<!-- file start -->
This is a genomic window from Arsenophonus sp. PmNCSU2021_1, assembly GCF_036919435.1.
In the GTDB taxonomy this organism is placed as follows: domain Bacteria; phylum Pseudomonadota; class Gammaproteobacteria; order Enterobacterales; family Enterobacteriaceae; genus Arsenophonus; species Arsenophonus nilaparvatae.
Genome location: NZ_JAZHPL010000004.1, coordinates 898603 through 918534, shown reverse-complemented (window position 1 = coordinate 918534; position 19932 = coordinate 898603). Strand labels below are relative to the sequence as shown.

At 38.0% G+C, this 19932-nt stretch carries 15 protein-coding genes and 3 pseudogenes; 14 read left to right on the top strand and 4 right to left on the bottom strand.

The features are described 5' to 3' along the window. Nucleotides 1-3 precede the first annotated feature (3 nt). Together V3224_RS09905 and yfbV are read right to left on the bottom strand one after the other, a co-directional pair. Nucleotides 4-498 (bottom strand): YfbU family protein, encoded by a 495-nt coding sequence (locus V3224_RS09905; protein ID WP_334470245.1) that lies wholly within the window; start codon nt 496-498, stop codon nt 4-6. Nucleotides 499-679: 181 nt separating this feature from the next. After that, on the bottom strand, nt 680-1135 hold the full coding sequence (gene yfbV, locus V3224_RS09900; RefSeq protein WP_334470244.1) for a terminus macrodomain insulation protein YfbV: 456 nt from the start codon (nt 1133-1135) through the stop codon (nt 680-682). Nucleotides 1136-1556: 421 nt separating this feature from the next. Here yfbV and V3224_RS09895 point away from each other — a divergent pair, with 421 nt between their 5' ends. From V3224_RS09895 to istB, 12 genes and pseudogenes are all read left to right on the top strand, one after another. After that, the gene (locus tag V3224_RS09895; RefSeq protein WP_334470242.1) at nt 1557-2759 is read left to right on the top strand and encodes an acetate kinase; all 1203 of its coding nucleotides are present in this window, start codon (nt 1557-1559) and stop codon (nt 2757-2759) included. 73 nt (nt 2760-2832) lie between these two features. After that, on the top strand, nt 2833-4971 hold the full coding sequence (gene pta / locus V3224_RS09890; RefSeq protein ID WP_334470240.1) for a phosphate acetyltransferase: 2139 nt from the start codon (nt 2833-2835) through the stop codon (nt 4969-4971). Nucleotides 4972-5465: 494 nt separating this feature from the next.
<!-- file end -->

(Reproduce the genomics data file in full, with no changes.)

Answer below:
This is a genomic window from Arsenophonus sp. PmNCSU2021_1, assembly GCF_036919435.1.
In the GTDB taxonomy this organism is placed as follows: domain Bacteria; phylum Pseudomonadota; class Gammaproteobacteria; order Enterobacterales; family Enterobacteriaceae; genus Arsenophonus; species Arsenophonus nilaparvatae.
Genome location: NZ_JAZHPL010000004.1, coordinates 898603 through 918534, shown reverse-complemented (window position 1 = coordinate 918534; position 19932 = coordinate 898603). Strand labels below are relative to the sequence as shown.

At 38.0% G+C, this 19932-nt stretch carries 15 protein-coding genes and 3 pseudogenes; 14 read left to right on the top strand and 4 right to left on the bottom strand.

The features are described 5' to 3' along the window. Nucleotides 1-3 precede the first annotated feature (3 nt). Together V3224_RS09905 and yfbV are read right to left on the bottom strand one after the other, a co-directional pair. Nucleotides 4-498 (bottom strand): YfbU family protein, encoded by a 495-nt coding sequence (locus V3224_RS09905; protein ID WP_334470245.1) that lies wholly within the window; start codon nt 496-498, stop codon nt 4-6. Nucleotides 499-679: 181 nt separating this feature from the next. After that, on the bottom strand, nt 680-1135 hold the full coding sequence (gene yfbV, locus V3224_RS09900; RefSeq protein WP_334470244.1) for a terminus macrodomain insulation protein YfbV: 456 nt from the start codon (nt 1133-1135) through the stop codon (nt 680-682). Nucleotides 1136-1556: 421 nt separating this feature from the next. Here yfbV and V3224_RS09895 point away from each other — a divergent pair, with 421 nt between their 5' ends. From V3224_RS09895 to istB, 12 genes and pseudogenes are all read left to right on the top strand, one after another. After that, the gene (locus tag V3224_RS09895; RefSeq protein WP_334470242.1) at nt 1557-2759 is read left to right on the top strand and encodes an acetate kinase; all 1203 of its coding nucleotides are present in this window, start codon (nt 1557-1559) and stop codon (nt 2757-2759) included. 73 nt (nt 2760-2832) lie between these two features. After that, on the top strand, nt 2833-4971 hold the full coding sequence (gene pta / locus V3224_RS09890; RefSeq protein ID WP_334470240.1) for a phosphate acetyltransferase: 2139 nt from the start codon (nt 2833-2835) through the stop codon (nt 4969-4971). Nucleotides 4972-5465: 494 nt separating this feature from the next.